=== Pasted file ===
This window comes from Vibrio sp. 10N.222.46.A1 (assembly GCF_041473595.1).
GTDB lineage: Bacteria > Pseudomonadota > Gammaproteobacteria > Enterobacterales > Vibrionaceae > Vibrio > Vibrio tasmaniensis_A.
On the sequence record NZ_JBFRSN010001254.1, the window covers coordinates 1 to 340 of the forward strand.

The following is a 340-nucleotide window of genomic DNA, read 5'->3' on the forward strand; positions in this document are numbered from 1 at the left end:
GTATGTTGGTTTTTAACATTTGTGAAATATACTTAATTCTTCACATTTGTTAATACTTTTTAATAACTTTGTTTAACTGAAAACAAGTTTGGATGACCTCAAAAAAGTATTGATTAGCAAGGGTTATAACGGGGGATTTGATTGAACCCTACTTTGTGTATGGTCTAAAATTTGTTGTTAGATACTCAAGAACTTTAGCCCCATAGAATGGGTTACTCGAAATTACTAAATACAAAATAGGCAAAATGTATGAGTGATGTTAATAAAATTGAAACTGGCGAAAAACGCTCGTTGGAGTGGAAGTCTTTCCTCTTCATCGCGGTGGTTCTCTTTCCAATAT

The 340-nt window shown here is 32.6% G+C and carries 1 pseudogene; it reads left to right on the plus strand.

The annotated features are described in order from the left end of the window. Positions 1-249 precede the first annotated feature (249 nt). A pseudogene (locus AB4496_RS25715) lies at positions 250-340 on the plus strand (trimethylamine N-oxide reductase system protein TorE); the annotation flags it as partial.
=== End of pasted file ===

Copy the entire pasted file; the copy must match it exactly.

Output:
This window comes from Vibrio sp. 10N.222.46.A1 (assembly GCF_041473595.1).
GTDB lineage: Bacteria > Pseudomonadota > Gammaproteobacteria > Enterobacterales > Vibrionaceae > Vibrio > Vibrio tasmaniensis_A.
On the sequence record NZ_JBFRSN010001254.1, the window covers coordinates 1 to 340 of the forward strand.

The following is a 340-nucleotide window of genomic DNA, read 5'->3' on the forward strand; positions in this document are numbered from 1 at the left end:
GTATGTTGGTTTTTAACATTTGTGAAATATACTTAATTCTTCACATTTGTTAATACTTTTTAATAACTTTGTTTAACTGAAAACAAGTTTGGATGACCTCAAAAAAGTATTGATTAGCAAGGGTTATAACGGGGGATTTGATTGAACCCTACTTTGTGTATGGTCTAAAATTTGTTGTTAGATACTCAAGAACTTTAGCCCCATAGAATGGGTTACTCGAAATTACTAAATACAAAATAGGCAAAATGTATGAGTGATGTTAATAAAATTGAAACTGGCGAAAAACGCTCGTTGGAGTGGAAGTCTTTCCTCTTCATCGCGGTGGTTCTCTTTCCAATAT

The 340-nt window shown here is 32.6% G+C and carries 1 pseudogene; it reads left to right on the plus strand.

The annotated features are described in order from the left end of the window. Positions 1-249 precede the first annotated feature (249 nt). A pseudogene (locus AB4496_RS25715) lies at positions 250-340 on the plus strand (trimethylamine N-oxide reductase system protein TorE); the annotation flags it as partial.